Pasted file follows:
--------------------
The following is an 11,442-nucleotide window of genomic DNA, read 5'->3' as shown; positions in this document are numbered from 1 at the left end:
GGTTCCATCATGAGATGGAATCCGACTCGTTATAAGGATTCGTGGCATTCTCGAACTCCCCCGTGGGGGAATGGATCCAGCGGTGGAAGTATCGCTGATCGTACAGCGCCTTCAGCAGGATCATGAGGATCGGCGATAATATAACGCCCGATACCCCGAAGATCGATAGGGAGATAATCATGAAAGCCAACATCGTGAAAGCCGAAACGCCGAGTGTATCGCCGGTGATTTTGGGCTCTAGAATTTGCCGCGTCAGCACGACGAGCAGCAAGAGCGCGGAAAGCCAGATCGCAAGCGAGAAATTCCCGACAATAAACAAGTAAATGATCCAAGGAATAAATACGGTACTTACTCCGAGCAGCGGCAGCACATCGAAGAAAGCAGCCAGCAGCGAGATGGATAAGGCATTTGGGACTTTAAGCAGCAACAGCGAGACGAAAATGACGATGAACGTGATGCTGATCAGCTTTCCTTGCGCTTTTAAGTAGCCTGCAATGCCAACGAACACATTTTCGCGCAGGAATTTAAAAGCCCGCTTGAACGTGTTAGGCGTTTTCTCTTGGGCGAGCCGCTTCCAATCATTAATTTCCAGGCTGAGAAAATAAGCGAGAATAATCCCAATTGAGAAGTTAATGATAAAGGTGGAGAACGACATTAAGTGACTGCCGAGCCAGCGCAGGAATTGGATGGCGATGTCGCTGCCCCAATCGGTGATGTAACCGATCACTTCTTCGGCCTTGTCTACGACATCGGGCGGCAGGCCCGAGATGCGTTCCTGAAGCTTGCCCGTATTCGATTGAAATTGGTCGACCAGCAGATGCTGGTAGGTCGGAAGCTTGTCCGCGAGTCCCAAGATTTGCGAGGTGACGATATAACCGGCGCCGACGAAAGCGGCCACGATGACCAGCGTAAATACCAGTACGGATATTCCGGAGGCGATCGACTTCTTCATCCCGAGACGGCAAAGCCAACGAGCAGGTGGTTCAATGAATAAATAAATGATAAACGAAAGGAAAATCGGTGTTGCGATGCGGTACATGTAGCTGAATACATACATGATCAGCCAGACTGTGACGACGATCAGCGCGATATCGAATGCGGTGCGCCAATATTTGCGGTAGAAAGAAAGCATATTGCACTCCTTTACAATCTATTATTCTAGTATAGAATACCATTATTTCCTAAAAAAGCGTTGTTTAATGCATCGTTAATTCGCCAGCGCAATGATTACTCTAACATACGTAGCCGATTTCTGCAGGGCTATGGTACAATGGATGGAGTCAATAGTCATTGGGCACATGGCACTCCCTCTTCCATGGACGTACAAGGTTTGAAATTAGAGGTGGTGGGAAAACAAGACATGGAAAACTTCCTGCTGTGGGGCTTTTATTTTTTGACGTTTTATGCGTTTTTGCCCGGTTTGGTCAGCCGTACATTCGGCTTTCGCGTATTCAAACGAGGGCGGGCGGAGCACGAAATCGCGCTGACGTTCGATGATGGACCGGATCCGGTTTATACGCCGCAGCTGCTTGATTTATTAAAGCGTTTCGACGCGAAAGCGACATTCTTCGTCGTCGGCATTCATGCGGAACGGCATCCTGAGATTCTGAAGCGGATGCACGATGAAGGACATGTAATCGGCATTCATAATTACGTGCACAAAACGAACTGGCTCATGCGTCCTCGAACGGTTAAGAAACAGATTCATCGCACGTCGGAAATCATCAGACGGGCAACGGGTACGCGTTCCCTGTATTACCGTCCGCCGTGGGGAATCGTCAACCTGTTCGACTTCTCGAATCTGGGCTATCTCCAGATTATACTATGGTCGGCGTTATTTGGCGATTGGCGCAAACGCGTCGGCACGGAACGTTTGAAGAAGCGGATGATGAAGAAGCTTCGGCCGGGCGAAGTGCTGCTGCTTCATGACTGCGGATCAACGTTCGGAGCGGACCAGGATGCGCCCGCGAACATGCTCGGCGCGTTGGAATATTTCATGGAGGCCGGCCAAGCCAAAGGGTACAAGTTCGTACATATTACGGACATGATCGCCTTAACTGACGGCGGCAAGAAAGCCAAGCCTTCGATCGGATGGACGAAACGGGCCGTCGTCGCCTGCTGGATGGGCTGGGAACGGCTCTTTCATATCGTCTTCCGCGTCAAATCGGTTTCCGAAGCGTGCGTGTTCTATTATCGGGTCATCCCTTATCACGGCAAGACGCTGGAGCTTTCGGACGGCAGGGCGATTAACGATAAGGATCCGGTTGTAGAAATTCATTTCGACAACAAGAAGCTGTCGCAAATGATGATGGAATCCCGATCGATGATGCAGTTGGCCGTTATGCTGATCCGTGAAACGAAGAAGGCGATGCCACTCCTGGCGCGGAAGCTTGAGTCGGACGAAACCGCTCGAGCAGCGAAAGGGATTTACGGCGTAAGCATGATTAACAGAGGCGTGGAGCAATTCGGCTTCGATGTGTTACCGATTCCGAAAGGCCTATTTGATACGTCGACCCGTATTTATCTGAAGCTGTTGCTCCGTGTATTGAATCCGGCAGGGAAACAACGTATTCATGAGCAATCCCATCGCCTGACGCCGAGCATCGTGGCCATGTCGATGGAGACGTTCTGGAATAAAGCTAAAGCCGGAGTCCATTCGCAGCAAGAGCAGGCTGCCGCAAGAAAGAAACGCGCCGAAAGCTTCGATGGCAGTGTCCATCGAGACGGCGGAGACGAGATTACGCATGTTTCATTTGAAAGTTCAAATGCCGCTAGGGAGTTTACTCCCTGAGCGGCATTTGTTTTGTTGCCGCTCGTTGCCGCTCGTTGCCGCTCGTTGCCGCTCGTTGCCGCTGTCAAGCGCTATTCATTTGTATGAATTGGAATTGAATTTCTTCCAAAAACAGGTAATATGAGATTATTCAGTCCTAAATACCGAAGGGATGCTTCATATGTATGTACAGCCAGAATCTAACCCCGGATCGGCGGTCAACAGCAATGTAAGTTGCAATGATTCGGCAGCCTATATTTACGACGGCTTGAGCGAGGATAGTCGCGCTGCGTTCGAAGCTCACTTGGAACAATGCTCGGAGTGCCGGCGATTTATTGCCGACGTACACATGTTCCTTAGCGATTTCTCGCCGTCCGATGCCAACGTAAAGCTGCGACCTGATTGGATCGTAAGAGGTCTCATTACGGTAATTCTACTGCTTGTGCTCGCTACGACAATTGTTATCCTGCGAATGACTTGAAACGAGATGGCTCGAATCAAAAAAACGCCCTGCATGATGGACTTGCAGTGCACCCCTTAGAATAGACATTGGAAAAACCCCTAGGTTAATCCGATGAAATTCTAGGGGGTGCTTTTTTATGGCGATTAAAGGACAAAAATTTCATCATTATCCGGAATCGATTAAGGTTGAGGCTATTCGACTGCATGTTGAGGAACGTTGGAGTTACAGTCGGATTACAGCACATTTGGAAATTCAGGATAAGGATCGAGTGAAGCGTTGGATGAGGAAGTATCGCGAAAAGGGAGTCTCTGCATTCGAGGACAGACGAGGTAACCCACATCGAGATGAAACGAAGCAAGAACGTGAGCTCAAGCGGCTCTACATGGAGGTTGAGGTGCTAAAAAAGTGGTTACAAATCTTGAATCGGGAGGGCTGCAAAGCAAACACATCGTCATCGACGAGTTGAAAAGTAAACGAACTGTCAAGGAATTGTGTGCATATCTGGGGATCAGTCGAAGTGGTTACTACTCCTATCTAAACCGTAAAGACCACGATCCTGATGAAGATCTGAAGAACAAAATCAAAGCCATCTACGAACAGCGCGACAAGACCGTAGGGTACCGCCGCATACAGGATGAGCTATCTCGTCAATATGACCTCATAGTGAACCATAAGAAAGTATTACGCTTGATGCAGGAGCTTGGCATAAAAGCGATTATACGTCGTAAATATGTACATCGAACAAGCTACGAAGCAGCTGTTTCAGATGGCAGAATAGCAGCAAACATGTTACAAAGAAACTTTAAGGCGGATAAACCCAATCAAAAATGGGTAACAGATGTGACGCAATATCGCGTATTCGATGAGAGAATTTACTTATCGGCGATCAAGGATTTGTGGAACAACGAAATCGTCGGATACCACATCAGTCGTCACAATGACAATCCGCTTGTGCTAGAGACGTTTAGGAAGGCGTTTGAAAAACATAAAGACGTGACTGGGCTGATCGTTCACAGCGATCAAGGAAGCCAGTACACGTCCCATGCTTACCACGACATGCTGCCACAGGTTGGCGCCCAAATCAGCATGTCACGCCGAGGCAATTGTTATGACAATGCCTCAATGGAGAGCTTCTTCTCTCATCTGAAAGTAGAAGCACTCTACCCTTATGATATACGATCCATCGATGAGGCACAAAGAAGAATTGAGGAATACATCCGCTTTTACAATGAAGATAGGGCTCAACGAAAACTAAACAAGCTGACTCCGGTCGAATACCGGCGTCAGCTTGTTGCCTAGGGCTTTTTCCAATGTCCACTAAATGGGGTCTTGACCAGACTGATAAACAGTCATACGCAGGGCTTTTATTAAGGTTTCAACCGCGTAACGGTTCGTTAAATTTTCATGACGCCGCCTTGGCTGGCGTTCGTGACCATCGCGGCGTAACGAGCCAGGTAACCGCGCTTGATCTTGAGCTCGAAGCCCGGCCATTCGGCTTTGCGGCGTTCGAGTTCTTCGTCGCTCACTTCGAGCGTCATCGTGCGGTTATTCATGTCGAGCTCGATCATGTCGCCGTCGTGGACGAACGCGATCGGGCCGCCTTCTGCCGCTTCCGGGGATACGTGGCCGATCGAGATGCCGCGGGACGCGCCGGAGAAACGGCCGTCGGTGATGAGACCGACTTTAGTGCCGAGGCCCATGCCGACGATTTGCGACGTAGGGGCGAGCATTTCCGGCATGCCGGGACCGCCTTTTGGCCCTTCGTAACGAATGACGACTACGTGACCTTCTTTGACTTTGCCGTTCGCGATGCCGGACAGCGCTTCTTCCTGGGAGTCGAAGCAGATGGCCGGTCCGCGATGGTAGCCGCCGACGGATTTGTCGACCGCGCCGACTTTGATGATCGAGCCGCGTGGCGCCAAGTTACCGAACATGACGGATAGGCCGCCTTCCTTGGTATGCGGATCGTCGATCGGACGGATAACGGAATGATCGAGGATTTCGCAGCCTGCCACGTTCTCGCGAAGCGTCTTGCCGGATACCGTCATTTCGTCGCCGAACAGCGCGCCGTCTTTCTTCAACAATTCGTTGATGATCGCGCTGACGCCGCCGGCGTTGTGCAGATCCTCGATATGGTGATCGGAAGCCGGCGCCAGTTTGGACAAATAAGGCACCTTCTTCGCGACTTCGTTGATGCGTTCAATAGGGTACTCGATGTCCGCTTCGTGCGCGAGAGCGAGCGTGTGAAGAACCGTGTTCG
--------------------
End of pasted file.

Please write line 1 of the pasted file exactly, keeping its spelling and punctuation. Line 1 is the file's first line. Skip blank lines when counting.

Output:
The following is an 11,442-nucleotide window of genomic DNA, read 5'->3' as shown; positions in this document are numbered from 1 at the left end: